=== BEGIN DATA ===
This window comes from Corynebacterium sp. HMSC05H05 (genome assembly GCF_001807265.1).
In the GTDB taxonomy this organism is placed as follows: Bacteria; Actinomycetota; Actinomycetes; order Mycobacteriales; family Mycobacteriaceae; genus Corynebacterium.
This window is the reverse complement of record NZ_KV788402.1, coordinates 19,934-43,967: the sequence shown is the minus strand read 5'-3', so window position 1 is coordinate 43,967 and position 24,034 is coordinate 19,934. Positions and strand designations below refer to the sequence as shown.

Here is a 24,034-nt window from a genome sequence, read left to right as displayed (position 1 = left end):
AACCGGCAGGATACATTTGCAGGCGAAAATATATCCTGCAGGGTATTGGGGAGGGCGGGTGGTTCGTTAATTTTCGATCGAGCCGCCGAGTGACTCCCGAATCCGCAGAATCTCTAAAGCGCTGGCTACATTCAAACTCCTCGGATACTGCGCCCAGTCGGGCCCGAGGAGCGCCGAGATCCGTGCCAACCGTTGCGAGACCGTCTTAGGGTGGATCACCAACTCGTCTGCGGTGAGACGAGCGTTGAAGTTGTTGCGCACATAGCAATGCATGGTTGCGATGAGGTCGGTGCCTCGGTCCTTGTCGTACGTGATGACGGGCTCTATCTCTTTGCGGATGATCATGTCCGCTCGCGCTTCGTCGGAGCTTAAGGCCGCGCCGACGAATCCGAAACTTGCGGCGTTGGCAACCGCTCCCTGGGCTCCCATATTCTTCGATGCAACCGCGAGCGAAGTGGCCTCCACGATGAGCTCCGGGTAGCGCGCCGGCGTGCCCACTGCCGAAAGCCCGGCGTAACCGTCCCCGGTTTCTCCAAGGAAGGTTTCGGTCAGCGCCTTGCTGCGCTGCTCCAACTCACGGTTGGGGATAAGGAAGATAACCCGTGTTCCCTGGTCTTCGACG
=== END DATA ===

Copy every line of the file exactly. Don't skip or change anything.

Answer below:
This window comes from Corynebacterium sp. HMSC05H05 (genome assembly GCF_001807265.1).
In the GTDB taxonomy this organism is placed as follows: Bacteria; Actinomycetota; Actinomycetes; order Mycobacteriales; family Mycobacteriaceae; genus Corynebacterium.
This window is the reverse complement of record NZ_KV788402.1, coordinates 19,934-43,967: the sequence shown is the minus strand read 5'-3', so window position 1 is coordinate 43,967 and position 24,034 is coordinate 19,934. Positions and strand designations below refer to the sequence as shown.

Here is a 24,034-nt window from a genome sequence, read left to right as displayed (position 1 = left end):
AACCGGCAGGATACATTTGCAGGCGAAAATATATCCTGCAGGGTATTGGGGAGGGCGGGTGGTTCGTTAATTTTCGATCGAGCCGCCGAGTGACTCCCGAATCCGCAGAATCTCTAAAGCGCTGGCTACATTCAAACTCCTCGGATACTGCGCCCAGTCGGGCCCGAGGAGCGCCGAGATCCGTGCCAACCGTTGCGAGACCGTCTTAGGGTGGATCACCAACTCGTCTGCGGTGAGACGAGCGTTGAAGTTGTTGCGCACATAGCAATGCATGGTTGCGATGAGGTCGGTGCCTCGGTCCTTGTCGTACGTGATGACGGGCTCTATCTCTTTGCGGATGATCATGTCCGCTCGCGCTTCGTCGGAGCTTAAGGCCGCGCCGACGAATCCGAAACTTGCGGCGTTGGCAACCGCTCCCTGGGCTCCCATATTCTTCGATGCAACCGCGAGCGAAGTGGCCTCCACGATGAGCTCCGGGTAGCGCGCCGGCGTGCCCACTGCCGAAAGCCCGGCGTAACCGTCCCCGGTTTCTCCAAGGAAGGTTTCGGTCAGCGCCTTGCTGCGCTGCTCCAACTCACGGTTGGGGATAAGGAAGATAACCCGTGTTCCCTGGTCTTCGACG